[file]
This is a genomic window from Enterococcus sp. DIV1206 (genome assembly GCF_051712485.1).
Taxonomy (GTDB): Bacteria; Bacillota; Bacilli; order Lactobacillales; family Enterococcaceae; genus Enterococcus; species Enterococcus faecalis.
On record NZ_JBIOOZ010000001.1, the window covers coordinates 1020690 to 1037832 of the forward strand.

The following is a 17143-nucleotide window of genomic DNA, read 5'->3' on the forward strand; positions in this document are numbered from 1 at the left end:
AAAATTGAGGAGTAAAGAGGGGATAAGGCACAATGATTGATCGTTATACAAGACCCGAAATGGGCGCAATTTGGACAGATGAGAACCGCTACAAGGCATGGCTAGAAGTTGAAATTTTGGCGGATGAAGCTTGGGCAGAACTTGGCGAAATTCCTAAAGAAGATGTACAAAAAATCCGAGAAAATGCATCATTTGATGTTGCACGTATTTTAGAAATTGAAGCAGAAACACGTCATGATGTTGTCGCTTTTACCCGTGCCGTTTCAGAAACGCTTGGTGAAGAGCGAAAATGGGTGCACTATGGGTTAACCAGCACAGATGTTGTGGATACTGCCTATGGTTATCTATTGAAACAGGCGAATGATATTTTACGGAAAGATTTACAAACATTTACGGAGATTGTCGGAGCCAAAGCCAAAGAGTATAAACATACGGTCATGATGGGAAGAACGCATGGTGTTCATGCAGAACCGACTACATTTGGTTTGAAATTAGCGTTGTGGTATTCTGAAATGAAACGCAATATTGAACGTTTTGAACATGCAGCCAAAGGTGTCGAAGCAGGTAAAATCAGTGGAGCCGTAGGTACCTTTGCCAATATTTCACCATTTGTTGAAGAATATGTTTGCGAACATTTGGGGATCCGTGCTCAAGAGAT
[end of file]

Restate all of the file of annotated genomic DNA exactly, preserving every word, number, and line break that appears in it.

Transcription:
This is a genomic window from Enterococcus sp. DIV1206 (genome assembly GCF_051712485.1).
Taxonomy (GTDB): Bacteria; Bacillota; Bacilli; order Lactobacillales; family Enterococcaceae; genus Enterococcus; species Enterococcus faecalis.
On record NZ_JBIOOZ010000001.1, the window covers coordinates 1020690 to 1037832 of the forward strand.

The following is a 17143-nucleotide window of genomic DNA, read 5'->3' on the forward strand; positions in this document are numbered from 1 at the left end:
AAAATTGAGGAGTAAAGAGGGGATAAGGCACAATGATTGATCGTTATACAAGACCCGAAATGGGCGCAATTTGGACAGATGAGAACCGCTACAAGGCATGGCTAGAAGTTGAAATTTTGGCGGATGAAGCTTGGGCAGAACTTGGCGAAATTCCTAAAGAAGATGTACAAAAAATCCGAGAAAATGCATCATTTGATGTTGCACGTATTTTAGAAATTGAAGCAGAAACACGTCATGATGTTGTCGCTTTTACCCGTGCCGTTTCAGAAACGCTTGGTGAAGAGCGAAAATGGGTGCACTATGGGTTAACCAGCACAGATGTTGTGGATACTGCCTATGGTTATCTATTGAAACAGGCGAATGATATTTTACGGAAAGATTTACAAACATTTACGGAGATTGTCGGAGCCAAAGCCAAAGAGTATAAACATACGGTCATGATGGGAAGAACGCATGGTGTTCATGCAGAACCGACTACATTTGGTTTGAAATTAGCGTTGTGGTATTCTGAAATGAAACGCAATATTGAACGTTTTGAACATGCAGCCAAAGGTGTCGAAGCAGGTAAAATCAGTGGAGCCGTAGGTACCTTTGCCAATATTTCACCATTTGTTGAAGAATATGTTTGCGAACATTTGGGGATCCGTGCTCAAGAGAT